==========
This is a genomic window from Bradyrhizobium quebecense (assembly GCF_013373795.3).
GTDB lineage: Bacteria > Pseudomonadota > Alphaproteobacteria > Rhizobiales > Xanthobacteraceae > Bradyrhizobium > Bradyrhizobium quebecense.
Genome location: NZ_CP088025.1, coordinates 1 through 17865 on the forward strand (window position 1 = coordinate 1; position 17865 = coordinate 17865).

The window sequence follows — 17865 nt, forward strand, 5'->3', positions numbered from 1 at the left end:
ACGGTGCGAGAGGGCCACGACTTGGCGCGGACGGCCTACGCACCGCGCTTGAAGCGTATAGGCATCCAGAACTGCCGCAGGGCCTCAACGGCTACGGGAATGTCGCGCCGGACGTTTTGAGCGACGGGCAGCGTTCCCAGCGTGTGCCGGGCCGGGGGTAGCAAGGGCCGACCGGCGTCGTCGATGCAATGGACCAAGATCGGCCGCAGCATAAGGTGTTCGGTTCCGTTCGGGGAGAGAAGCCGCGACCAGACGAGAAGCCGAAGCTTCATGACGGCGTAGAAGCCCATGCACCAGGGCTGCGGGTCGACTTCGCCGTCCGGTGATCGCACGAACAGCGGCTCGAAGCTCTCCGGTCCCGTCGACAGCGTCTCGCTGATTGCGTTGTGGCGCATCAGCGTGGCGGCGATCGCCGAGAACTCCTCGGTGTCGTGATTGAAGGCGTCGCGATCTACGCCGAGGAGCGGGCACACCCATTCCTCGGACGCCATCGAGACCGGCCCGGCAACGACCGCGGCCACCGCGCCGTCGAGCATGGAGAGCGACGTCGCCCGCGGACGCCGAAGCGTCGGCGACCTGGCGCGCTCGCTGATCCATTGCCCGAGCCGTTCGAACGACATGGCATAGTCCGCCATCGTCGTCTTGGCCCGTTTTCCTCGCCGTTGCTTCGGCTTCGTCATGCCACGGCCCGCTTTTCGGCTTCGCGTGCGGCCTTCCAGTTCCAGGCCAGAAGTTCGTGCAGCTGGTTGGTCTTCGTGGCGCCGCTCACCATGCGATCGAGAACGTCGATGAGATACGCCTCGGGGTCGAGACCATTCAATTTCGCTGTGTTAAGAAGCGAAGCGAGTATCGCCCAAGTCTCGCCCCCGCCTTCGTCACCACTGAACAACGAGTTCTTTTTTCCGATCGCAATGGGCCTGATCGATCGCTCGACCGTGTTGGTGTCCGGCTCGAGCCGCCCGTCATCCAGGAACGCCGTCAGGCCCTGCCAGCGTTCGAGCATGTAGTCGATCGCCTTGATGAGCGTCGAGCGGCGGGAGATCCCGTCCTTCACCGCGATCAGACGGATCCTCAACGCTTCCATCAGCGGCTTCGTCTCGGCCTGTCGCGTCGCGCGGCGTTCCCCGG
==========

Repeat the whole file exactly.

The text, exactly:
This is a genomic window from Bradyrhizobium quebecense (assembly GCF_013373795.3).
GTDB lineage: Bacteria > Pseudomonadota > Alphaproteobacteria > Rhizobiales > Xanthobacteraceae > Bradyrhizobium > Bradyrhizobium quebecense.
Genome location: NZ_CP088025.1, coordinates 1 through 17865 on the forward strand (window position 1 = coordinate 1; position 17865 = coordinate 17865).

The window sequence follows — 17865 nt, forward strand, 5'->3', positions numbered from 1 at the left end:
ACGGTGCGAGAGGGCCACGACTTGGCGCGGACGGCCTACGCACCGCGCTTGAAGCGTATAGGCATCCAGAACTGCCGCAGGGCCTCAACGGCTACGGGAATGTCGCGCCGGACGTTTTGAGCGACGGGCAGCGTTCCCAGCGTGTGCCGGGCCGGGGGTAGCAAGGGCCGACCGGCGTCGTCGATGCAATGGACCAAGATCGGCCGCAGCATAAGGTGTTCGGTTCCGTTCGGGGAGAGAAGCCGCGACCAGACGAGAAGCCGAAGCTTCATGACGGCGTAGAAGCCCATGCACCAGGGCTGCGGGTCGACTTCGCCGTCCGGTGATCGCACGAACAGCGGCTCGAAGCTCTCCGGTCCCGTCGACAGCGTCTCGCTGATTGCGTTGTGGCGCATCAGCGTGGCGGCGATCGCCGAGAACTCCTCGGTGTCGTGATTGAAGGCGTCGCGATCTACGCCGAGGAGCGGGCACACCCATTCCTCGGACGCCATCGAGACCGGCCCGGCAACGACCGCGGCCACCGCGCCGTCGAGCATGGAGAGCGACGTCGCCCGCGGACGCCGAAGCGTCGGCGACCTGGCGCGCTCGCTGATCCATTGCCCGAGCCGTTCGAACGACATGGCATAGTCCGCCATCGTCGTCTTGGCCCGTTTTCCTCGCCGTTGCTTCGGCTTCGTCATGCCACGGCCCGCTTTTCGGCTTCGCGTGCGGCCTTCCAGTTCCAGGCCAGAAGTTCGTGCAGCTGGTTGGTCTTCGTGGCGCCGCTCACCATGCGATCGAGAACGTCGATGAGATACGCCTCGGGGTCGAGACCATTCAATTTCGCTGTGTTAAGAAGCGAAGCGAGTATCGCCCAAGTCTCGCCCCCGCCTTCGTCACCACTGAACAACGAGTTCTTTTTTCCGATCGCAATGGGCCTGATCGATCGCTCGACCGTGTTGGTGTCCGGCTCGAGCCGCCCGTCATCCAGGAACGCCGTCAGGCCCTGCCAGCGTTCGAGCATGTAGTCGATCGCCTTGATGAGCGTCGAGCGGCGGGAGATCCCGTCCTTCACCGCGATCAGACGGATCCTCAACGCTTCCATCAGCGGCTTCGTCTCGGCCTGTCGCGTCGCGCGGCGTTCCCCGG